Research conducted by the consumer group Which? has found that disabled customers are struggling to access bank services due to branch closures and poor access to buildings, ATMs and online banking.
The consumer champion surveyed nearly 1,500 disabled banking customers about their experiences, and spoke to case studies from the Disability Horizons community.
Bank branch closures and switching to online banking
Which? research has found that four in 10 (41%) of disabled consumers are suffering as a result of bank branch closures. This makes it increasingly difficult for them to access cash and vital everyday financial services.
By the end of the year, the situation could be worse as nearly 4,300 UK branches will have closed since 2015.
With bank branches closing, customers are being advised to switch to online banking, but many disabled people find this difficult.
One in ten (11%) told Which? that they find it ‘fairly’ or ‘very difficult’ to navigate their bank’s website.
One in five (18%) people find it difficult to use their bank’s security measures, rising to one in three (30%) of those with memory difficulties.
There are many reasons why disabled customers may not be able to access online banking:
- Assistive technology, such as screen readers and magnification, isn’t compatible with the website.
- Security checks are done by card readers that are inaccessible for many disabled customers to use independently.
- People with learning disabilities or memory loss may have difficulty reading and navigating the site without support.
Telephone banking accessibility
The findings also highlight issues with telephone banking as a quarter of disabled consumers in Which?’s survey (27%) said they find it difficult speaking to their bank over the phone.
This is likely to impact disabled customers who have difficulty typing on the phone keypad, hearing loss or speech impairment.
Bank branch accessibility
Aside from the concern of bank branch closures, for disabled customers who still use bank branches, they often encounter accessibility issues.
A third (34%) of survey respondents told Which? they find it difficult to use bank branch services.
Separate Which? research into the accessibility of individual banks found that wheelchair access is particularly limited at Barclays branches.
Only eight in ten (85%) of Barclays branches have wheelchair access, while deaf or hard of hearing customers can only access hearing loops at 94% of branches. For all other banks Which? looked at, it was at least 98%.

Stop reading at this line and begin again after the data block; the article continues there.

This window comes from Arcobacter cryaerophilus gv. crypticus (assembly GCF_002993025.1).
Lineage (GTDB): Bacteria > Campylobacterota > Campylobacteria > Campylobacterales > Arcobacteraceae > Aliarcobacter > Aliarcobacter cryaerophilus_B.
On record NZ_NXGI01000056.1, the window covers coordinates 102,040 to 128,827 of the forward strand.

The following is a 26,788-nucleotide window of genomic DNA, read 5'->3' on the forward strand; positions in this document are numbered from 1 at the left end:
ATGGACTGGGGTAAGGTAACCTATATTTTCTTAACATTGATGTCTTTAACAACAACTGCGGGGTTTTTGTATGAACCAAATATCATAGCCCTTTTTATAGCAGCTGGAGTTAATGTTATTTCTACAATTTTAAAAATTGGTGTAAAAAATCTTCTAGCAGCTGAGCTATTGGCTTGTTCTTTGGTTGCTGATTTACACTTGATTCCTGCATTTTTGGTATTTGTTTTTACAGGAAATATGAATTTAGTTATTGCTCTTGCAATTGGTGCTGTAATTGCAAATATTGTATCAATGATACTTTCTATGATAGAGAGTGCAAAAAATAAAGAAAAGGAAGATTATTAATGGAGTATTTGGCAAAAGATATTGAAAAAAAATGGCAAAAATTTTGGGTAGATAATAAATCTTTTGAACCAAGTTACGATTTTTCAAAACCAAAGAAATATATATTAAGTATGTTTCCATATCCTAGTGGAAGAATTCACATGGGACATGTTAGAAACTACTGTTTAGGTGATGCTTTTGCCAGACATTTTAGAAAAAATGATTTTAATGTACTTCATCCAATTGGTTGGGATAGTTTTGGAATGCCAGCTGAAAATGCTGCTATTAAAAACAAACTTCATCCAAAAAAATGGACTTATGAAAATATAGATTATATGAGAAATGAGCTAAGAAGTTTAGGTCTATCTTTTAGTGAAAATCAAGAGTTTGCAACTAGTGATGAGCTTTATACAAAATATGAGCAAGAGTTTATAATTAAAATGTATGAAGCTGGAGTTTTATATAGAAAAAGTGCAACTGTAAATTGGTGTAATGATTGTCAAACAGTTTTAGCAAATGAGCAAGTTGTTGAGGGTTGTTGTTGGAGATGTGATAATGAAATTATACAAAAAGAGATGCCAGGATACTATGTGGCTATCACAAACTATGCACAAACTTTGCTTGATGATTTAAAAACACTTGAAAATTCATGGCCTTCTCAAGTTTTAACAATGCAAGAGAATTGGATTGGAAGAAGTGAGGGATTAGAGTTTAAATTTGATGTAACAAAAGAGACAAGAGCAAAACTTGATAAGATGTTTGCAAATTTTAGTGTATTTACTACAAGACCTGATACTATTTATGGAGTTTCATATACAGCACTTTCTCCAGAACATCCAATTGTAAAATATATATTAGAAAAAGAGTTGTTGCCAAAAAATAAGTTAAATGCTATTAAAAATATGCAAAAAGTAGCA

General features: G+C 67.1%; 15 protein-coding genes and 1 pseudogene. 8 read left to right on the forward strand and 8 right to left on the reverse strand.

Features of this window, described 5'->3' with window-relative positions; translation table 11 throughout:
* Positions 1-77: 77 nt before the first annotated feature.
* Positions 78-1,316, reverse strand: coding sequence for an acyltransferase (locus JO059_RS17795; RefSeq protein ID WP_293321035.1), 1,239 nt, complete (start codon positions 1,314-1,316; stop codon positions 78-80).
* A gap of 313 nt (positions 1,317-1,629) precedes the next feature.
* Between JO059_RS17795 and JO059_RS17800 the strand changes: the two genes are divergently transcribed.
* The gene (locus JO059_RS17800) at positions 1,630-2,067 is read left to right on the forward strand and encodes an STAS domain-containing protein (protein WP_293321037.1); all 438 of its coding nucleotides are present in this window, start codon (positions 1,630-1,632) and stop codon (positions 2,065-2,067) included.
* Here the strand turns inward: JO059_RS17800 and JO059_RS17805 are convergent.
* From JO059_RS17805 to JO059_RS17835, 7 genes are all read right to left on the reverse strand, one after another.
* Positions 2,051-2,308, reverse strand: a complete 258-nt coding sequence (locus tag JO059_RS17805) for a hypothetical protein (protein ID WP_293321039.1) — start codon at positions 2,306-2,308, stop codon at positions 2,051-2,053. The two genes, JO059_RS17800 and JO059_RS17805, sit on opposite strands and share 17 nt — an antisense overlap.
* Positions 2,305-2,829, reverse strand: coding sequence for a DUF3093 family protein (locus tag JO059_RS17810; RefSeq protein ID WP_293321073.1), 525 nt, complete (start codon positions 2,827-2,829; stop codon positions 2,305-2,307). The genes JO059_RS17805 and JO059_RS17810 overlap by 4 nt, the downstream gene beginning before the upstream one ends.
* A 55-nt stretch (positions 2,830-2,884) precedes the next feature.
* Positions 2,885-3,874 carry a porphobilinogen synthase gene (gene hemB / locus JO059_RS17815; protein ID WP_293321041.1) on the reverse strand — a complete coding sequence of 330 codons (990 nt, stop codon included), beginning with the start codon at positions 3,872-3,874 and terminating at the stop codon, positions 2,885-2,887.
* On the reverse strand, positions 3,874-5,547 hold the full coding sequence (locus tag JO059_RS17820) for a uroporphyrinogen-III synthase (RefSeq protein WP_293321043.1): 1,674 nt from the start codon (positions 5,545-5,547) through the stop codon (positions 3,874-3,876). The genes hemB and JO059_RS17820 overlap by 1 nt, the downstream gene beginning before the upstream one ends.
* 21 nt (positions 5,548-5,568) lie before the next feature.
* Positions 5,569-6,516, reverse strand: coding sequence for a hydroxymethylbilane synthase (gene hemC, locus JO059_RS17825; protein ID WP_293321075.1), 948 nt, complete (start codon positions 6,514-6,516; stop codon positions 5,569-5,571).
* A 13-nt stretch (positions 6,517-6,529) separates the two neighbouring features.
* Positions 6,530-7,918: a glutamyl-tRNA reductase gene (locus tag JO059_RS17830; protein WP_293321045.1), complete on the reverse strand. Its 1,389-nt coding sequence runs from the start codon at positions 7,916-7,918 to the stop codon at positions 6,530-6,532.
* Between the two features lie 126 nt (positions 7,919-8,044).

Trying to access ATMs and getting out cash is another difficulty disabled customers face, particularly if they are wheelchair users or have sight loss.
For example, Which? found that only 3% of Allied Irish Banks’ cash machines are audio-enabled, and just three quarters (73%) of HSBC ATMs are accessible to wheelchair users.
Bank accessibility ratings
Individual banks were also rated by their disabled customers in the Which? survey.
First Direct came top of the ratings, with more than nine in ten (95%) of customers saying they’re ‘fairly’ or ‘very satisfied’ with their bank.
Nationwide, in second place overall, was the top-rated provider with a branch network.
Despite being parent bank to First Direct, HSBC received the lowest level of satisfaction from customers (62%), followed by TSB (65%).
TSB earned just two stars for both online and branch banking, with HSBC earning an average of three stars across the board.
As a result of its research, Which? is concerned that access to banking services is being severely curtailed by the rapid rate of bank branch and ATM closures, and this is hitting the most vulnerable in society hardest.
Do you have good or poor access to your bank as a disabled customer? Share your experiences in the comments box or on Facebook and Twitter @Dhorizons, and email Which? with your experiences at firstname.lastname@example.org so it can continue to campaign.
By Emma Purcell
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